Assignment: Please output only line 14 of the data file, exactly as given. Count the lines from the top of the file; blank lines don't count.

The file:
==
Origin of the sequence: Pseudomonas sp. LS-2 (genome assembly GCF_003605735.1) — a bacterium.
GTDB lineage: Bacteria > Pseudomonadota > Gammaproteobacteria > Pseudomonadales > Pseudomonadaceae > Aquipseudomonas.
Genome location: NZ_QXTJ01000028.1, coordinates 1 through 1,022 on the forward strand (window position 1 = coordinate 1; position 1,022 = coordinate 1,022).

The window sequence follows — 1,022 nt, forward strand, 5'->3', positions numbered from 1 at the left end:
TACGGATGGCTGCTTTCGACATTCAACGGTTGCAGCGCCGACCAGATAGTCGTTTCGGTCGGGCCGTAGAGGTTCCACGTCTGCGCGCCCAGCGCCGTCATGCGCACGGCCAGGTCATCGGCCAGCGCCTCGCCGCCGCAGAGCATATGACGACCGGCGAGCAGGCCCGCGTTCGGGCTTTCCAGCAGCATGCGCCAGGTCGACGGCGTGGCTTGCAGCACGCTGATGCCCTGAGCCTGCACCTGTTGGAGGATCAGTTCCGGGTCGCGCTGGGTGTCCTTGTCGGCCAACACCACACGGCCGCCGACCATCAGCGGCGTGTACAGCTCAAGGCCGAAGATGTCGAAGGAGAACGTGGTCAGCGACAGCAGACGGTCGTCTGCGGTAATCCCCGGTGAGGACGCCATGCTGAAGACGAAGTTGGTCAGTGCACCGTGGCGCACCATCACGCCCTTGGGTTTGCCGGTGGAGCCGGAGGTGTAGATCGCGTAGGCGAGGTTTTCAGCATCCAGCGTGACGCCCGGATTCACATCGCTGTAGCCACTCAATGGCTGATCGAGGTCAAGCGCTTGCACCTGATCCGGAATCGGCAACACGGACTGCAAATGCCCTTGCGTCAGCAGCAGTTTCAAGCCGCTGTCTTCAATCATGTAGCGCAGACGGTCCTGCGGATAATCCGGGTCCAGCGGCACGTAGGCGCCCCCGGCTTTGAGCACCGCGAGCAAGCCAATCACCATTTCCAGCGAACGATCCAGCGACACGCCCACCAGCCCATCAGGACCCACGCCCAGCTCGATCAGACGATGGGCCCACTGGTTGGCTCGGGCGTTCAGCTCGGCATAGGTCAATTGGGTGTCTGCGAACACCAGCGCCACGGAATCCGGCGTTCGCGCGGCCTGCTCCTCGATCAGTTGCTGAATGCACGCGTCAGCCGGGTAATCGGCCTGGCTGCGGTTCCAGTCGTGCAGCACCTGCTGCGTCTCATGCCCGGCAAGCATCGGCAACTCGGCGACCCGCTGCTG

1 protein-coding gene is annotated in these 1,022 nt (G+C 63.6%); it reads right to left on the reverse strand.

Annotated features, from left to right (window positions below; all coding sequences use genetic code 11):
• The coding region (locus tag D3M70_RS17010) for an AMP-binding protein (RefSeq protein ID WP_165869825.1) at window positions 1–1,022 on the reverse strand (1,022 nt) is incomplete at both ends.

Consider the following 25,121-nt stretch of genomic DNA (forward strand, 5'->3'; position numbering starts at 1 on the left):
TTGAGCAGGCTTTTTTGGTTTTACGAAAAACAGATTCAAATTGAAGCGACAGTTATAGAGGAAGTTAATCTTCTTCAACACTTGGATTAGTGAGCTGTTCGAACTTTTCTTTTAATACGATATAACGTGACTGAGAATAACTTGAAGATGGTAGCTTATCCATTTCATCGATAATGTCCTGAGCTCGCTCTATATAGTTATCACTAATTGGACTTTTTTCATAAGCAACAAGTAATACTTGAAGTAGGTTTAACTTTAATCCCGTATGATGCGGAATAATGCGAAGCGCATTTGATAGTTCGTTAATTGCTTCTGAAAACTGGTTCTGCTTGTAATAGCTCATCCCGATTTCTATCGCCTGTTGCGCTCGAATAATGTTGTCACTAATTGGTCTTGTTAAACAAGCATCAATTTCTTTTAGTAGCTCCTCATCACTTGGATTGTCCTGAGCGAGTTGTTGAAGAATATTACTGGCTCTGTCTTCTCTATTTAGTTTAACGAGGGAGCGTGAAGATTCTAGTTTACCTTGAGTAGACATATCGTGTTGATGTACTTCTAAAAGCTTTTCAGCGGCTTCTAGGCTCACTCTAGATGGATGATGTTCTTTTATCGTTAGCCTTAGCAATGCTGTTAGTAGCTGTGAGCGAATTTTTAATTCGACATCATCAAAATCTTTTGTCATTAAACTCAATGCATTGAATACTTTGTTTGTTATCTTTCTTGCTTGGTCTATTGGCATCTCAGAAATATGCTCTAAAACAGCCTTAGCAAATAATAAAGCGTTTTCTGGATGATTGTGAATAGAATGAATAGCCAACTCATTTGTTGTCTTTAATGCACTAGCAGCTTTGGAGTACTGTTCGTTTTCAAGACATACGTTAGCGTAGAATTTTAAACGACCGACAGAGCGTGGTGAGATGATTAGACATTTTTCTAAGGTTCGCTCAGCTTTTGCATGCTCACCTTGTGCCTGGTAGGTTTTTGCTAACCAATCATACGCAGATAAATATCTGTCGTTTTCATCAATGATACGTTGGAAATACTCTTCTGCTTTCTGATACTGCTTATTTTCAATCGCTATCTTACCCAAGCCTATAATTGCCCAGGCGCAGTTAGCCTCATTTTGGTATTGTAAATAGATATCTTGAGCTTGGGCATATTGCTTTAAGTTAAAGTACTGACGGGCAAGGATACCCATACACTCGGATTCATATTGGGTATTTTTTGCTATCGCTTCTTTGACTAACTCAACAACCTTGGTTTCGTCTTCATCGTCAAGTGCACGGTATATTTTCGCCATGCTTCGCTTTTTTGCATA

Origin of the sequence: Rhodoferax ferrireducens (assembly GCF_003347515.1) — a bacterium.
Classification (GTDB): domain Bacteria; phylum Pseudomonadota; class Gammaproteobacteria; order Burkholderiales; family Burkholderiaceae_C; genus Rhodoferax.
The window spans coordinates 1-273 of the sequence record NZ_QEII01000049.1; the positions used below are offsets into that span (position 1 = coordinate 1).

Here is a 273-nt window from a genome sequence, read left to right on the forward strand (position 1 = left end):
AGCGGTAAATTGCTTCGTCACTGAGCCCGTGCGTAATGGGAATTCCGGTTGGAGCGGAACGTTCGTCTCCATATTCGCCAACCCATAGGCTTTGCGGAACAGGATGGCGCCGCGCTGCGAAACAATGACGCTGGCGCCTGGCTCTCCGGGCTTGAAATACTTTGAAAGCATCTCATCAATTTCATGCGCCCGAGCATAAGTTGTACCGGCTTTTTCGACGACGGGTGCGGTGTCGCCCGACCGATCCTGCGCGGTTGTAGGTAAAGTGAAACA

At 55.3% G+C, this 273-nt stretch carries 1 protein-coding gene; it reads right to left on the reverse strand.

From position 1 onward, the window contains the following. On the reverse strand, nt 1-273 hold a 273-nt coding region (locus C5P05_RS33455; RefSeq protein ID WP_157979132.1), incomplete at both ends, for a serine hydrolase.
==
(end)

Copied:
Here is a 273-nt window from a genome sequence, read left to right on the forward strand (position 1 = left end):